Sabbatical Progress Sept. 14th

Today’s project is to extend my understanding of classes, methods, constructors, and inheritance by creating a new class based on aggregating, sequencing, and then parsing properties of a variable-length set of input classes.

This would be very analogous to establishing a Minecraft-style crafting system where sets of ingredients conditionally determine the crafting output’s characteristics (properties) and quantities (instances count).

Also, worked over the weekend to get to this point.

Sabbatical Progress Sept 10th

Today I jump into event listeners and callback functions to make a UI responsive to user inputs. Last night’s processing of Social Security Administration datafiles into workable data tables (about 2.5 million records) went very well, although it did overwhelm Excel completely. Will switch to line-by-line parsing in PHP or similar as that has no practical limit on datafile size.

Sabbatical Progress Sept. 9th

Continued learning about recursive programming (OO and functional styles) with extending yesterday’s hierarchical model of the universe with procedural name generation by entity type. For example, planets are named according to specific rules and the outputs should look credible and distinct from how we name people on those planets.

Sabbatical progress Sept. 3rd

Today I began teaching myself proper ways to hook the MVC (Model View Controller) paradigm parts together. Previous days’ work on the model portion (classes, data structures, methods, etc. in pure Javascript) started getting tied meaningfully into a user interface/frontend driven by jQuery’s powerful libraries. Very satisfying stuff knowing that the mechanics ‘under the hood’ are working cleanly and as they should, not cobbled-together. Today was the first day were I really got a sense of that old saying ‘code is poetry.’

Sabbatical progress Aug. 25th

Today’s goal: work from here to there mindfully and with a close eye for insight.

Streak: 1 day


  • regexes in Javascript have their own methods. Brilliant and handy for debugging purposes.
  • Javascript hoists (moves them to the top of the scope) declarations but not assignments. I can see that causing bugs in various places…

Accomplished: began coding an object-oriented discrete event stochastic simulation in JavaScript to shift into the good habit of OOP for the first time. Not an easy transition.

Other goal: turn in receipts to Laura.

Sabbatical Progress Aug. 24th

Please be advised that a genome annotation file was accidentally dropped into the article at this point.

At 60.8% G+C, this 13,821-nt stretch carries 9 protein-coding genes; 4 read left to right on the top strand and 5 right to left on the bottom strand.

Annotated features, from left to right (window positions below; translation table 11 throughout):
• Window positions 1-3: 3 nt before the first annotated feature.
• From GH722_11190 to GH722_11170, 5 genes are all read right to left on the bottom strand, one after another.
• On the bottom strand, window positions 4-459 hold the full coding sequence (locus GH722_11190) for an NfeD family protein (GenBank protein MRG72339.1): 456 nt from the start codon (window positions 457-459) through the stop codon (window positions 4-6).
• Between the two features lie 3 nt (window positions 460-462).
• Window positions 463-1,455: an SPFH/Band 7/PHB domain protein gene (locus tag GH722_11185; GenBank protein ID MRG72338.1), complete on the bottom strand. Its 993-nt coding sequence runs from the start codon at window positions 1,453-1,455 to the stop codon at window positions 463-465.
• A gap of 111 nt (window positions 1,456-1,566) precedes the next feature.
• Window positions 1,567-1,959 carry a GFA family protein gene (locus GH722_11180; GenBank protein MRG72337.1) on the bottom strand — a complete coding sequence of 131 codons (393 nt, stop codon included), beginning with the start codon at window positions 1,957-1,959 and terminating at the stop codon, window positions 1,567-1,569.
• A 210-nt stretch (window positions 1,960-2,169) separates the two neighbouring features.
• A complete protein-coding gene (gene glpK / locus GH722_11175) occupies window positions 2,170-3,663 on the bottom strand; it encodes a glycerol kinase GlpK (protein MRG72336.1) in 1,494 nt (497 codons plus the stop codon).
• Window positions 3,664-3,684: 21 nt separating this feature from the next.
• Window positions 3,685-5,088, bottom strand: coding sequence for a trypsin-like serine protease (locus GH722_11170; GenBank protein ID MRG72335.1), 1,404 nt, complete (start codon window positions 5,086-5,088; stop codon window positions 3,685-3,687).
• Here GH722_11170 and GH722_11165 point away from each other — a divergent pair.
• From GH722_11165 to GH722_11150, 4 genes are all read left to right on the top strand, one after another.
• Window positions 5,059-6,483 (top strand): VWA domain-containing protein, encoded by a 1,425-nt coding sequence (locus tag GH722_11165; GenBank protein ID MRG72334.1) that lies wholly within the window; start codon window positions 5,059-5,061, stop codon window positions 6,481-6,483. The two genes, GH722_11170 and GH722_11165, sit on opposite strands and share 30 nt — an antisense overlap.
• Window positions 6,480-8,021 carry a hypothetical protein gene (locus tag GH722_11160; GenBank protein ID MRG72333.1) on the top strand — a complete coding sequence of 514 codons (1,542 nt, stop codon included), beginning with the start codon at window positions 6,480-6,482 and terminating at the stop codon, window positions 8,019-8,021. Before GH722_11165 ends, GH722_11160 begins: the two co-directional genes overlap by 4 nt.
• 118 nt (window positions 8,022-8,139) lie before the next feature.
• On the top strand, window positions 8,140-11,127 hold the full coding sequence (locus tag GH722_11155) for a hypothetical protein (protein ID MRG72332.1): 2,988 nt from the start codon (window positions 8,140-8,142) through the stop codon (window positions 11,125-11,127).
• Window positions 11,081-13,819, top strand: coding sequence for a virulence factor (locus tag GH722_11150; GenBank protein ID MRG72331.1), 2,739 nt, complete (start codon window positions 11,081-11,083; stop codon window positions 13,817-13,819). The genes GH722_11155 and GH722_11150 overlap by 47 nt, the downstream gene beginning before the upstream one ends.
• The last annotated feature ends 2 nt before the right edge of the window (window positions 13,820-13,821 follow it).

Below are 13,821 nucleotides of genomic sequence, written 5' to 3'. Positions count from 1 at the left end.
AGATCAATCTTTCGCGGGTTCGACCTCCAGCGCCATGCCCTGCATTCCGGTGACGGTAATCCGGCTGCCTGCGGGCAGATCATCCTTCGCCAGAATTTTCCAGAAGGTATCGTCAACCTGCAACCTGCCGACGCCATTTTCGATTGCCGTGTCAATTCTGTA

Today was the first official day of progress on my Fall semester sabbatical. Unofficially, I started in on my plans late in the summer after finishing teaching summer camp and an online course.

My primary goal for the sabbatical is to sharpen the spearpoint on my cobbled-together-over-the-years scripting/coding/programming/automation skills. Until now, I’ve dabbled in HTML, CSS, PHP, MySQL, LSL, Javascript, Python, VBasic (haha), bash scripting, and C#. Today I now have the time and space to unlearn my bad coding habits and hammer in smarter ones. I know that only NASA writes perfect code. But, *any* code is better than the almost completely analog skills I and my peers use for our research.

Today’s goal: the What
Today’s task was to read through W3Schools course content on Javascript from here to here with a close eye for detail and correctness.

The Why
I chose javascript on purpose as a non-heavy lifter language so that I’d learn best practices without focusing on the quirks of any particular language.

The How
Went through start to finish. Worked the simple little interactive exercises. Pleased to find I actually found a few new-to-me things. Mostly the data and time handling, but that’ll be pretty handy on simulation modeling.

Then I skipped ahead and delved into HTML5 multithreading (web workers) and built a simple little dynamic stochastic discrete event simulation model replicating a game scenario running in my browser. It worked beautifully multithreading up to 4 threads, managing their spawning, and running simple monovariate statistics on their results across a thousand model runs. In the Real World, I’ll use a more science-appropriate language like Python and its endless handy extensions like SciPy and NumPy.

Tomorrow I’ll go back and work properly through JS arrays and objects. I can already see they’re going to be incredibly useful when used properly instead of the shoehorning I’ve done so far.